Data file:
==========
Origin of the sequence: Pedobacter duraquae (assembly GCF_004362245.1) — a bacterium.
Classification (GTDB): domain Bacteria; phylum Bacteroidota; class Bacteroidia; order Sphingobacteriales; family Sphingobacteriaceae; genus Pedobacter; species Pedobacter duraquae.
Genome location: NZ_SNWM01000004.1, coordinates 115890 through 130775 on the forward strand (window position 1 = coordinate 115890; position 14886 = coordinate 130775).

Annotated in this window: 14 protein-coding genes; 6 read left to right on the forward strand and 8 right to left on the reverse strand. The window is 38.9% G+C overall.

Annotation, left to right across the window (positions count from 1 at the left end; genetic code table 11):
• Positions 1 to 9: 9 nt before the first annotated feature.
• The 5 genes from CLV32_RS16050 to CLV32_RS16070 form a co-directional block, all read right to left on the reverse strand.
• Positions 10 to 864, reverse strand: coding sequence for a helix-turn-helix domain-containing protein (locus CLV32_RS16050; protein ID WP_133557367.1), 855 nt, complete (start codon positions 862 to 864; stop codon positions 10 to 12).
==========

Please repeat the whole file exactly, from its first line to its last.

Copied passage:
Origin of the sequence: Pedobacter duraquae (assembly GCF_004362245.1) — a bacterium.
Classification (GTDB): domain Bacteria; phylum Bacteroidota; class Bacteroidia; order Sphingobacteriales; family Sphingobacteriaceae; genus Pedobacter; species Pedobacter duraquae.
Genome location: NZ_SNWM01000004.1, coordinates 115890 through 130775 on the forward strand (window position 1 = coordinate 115890; position 14886 = coordinate 130775).

Annotated in this window: 14 protein-coding genes; 6 read left to right on the forward strand and 8 right to left on the reverse strand. The window is 38.9% G+C overall.

Annotation, left to right across the window (positions count from 1 at the left end; genetic code table 11):
• Positions 1 to 9: 9 nt before the first annotated feature.
• The 5 genes from CLV32_RS16050 to CLV32_RS16070 form a co-directional block, all read right to left on the reverse strand.
• Positions 10 to 864, reverse strand: coding sequence for a helix-turn-helix domain-containing protein (locus CLV32_RS16050; protein ID WP_133557367.1), 855 nt, complete (start codon positions 862 to 864; stop codon positions 10 to 12).